22. 22. Why a new book?
  23. 23. Refactoring is as important as ever Educate a new generation!
  24. 24. What changed?
  25. 25. No one knows anymore what video rentals are!
  26. 26. Javascript !?!?!
  27. 27. Book Structure (Basically the same) 1. Opening Narrative Example Theatre Invoicing 2. Principles 3. Code Smells 4. Testing 5. Catalogue a. most important ones first b. other refactorings 6. Dropped tangential topics and big refactorings
  28. 28. Refactoring Changes "Split Temporary Variable" => "Split Variable" "Extract Method" => "Extract Function" Add Parameter, Remove Parameter, Rename Method => Change Function Declaration
  29. 29. Extract Function Inline Function Extract Variable Inline Variable Rename Variable Encapsulate Variable Highlighted: Most important Refactorings Migrate Function Declaration Change Function Declaration Introduce Parameter Object Combine Functions into Class Combine Functions into Transform
  30. 30. New Refactorings All about Functions and Pipelines
  31. 31. Combine Functions into Class Combine Functions into Transform Move Statements into Function Move Statements to Callers Remove Dead Code Rename Field Rename Variable Replace Command with Function New Refactorings Replace Derived Variable with Query Replace Inline Code with Function Call Replace Loop with Pipeline Replace Query with Parameter Replace Subclass with Delegate Return Modified Value Split Phase
  32. 32. Web-Book Available on Safari
  33. 33. My take on the new book
  34. 34. Back to the Essence of Refactoring
  35. 35. Student thesis at TU Dresden ""
  36. 36. Topics 1. What, When, How 2. Benefits 3. Costs / Issues 4. History 5. Catalogue 6. Tools 7. Example
  37. 37. What?
  38. 38. Refactoring (noun): a change made to the internal structure of software to make it easier to understand and cheaper to modify without changing the observable behavior of the software.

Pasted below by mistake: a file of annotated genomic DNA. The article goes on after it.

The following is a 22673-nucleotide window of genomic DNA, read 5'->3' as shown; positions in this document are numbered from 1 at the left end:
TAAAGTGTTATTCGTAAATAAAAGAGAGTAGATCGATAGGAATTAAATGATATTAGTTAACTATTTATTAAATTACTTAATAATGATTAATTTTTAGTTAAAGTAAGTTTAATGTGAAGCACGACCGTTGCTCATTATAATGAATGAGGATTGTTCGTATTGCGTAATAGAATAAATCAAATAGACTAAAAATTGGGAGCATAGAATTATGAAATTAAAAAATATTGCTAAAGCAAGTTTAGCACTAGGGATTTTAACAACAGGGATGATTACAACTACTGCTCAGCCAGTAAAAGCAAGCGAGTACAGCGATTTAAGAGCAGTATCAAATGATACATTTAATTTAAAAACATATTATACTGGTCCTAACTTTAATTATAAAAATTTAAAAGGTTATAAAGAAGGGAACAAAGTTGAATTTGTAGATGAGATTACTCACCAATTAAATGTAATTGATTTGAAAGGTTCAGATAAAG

39. 39. Refactor (verb): to restructure software by applying a series of refactorings without changing the observable behavior of the software.
  40. 40. When?
  41. 41. Code Smells! If it stinks, change it - Grandma Beck
  42. 42. Mysterious Name Duplicated Code Long Function Long Parameter List Global Data Mutable Data Divergent Change Shotgun Surgery Feature Envy Data Clumps Primitive Obsession Repeated Switches Code Smells Lazy Element Speculative Generality Temporary Field Message Chains Middle Man Insider Trading Large Class Alternative Classes with Different Interfaces Data Class Refused Bequest Comments Loops
  43. 43. Adding features is hard?
  44. 44. Working Effectively with Legacy Code Michael Feathers
  45. 45. Full of complexity and bugs
  46. 46. Code as a Crime Scene Software Design X-Rays Adam Tornhill
  47. 47. Code is not habitable
  48. 48. Timeless Way of Building Christopher Alexander
  49. 49. How?
  50. 50. Refactoring is as much about safety testing, small steps, commit as it is about code changes.
  51. 51. Refactoring changes the programs in small steps. If you make a mistake, it is easy to find the bug.
  52. 52. Two Hats
  53. 53.
  54. 54. Add Function 1. Red 2. Green 3. Refactor
  55. 55. 1. Refactor 2. Green 3. Commit Refactor
  56. 56. Before you start refactoring, check that you have a solid suite of tests. These tests must be self-checking. Martin Fowler
  57. 57. Tests, are your safety net Listen to the flight attendent this one time